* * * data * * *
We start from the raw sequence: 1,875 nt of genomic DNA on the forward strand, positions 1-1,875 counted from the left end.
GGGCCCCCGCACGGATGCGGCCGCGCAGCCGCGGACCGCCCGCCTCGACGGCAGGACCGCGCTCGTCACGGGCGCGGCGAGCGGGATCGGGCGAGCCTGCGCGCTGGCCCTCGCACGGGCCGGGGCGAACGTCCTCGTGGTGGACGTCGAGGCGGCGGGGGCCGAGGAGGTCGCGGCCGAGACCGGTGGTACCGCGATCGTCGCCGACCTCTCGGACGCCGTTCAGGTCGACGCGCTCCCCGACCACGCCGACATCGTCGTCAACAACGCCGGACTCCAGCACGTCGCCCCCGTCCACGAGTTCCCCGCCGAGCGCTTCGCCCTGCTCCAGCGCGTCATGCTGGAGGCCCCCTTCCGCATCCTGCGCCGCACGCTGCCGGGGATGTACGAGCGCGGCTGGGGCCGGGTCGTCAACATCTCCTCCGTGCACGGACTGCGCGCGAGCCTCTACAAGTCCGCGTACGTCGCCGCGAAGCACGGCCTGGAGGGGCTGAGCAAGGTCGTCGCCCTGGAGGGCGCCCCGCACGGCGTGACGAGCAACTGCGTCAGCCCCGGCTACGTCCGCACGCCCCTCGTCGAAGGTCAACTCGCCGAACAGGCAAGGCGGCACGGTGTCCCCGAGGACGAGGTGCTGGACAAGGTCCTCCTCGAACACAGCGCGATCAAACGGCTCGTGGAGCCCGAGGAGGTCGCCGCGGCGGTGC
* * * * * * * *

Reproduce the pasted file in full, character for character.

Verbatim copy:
We start from the raw sequence: 1,875 nt of genomic DNA on the forward strand, positions 1-1,875 counted from the left end.
GGGCCCCCGCACGGATGCGGCCGCGCAGCCGCGGACCGCCCGCCTCGACGGCAGGACCGCGCTCGTCACGGGCGCGGCGAGCGGGATCGGGCGAGCCTGCGCGCTGGCCCTCGCACGGGCCGGGGCGAACGTCCTCGTGGTGGACGTCGAGGCGGCGGGGGCCGAGGAGGTCGCGGCCGAGACCGGTGGTACCGCGATCGTCGCCGACCTCTCGGACGCCGTTCAGGTCGACGCGCTCCCCGACCACGCCGACATCGTCGTCAACAACGCCGGACTCCAGCACGTCGCCCCCGTCCACGAGTTCCCCGCCGAGCGCTTCGCCCTGCTCCAGCGCGTCATGCTGGAGGCCCCCTTCCGCATCCTGCGCCGCACGCTGCCGGGGATGTACGAGCGCGGCTGGGGCCGGGTCGTCAACATCTCCTCCGTGCACGGACTGCGCGCGAGCCTCTACAAGTCCGCGTACGTCGCCGCGAAGCACGGCCTGGAGGGGCTGAGCAAGGTCGTCGCCCTGGAGGGCGCCCCGCACGGCGTGACGAGCAACTGCGTCAGCCCCGGCTACGTCCGCACGCCCCTCGTCGAAGGTCAACTCGCCGAACAGGCAAGGCGGCACGGTGTCCCCGAGGACGAGGTGCTGGACAAGGTCCTCCTCGAACACAGCGCGATCAAACGGCTCGTGGAGCCCGAGGAGGTCGCCGCGGCGGTGC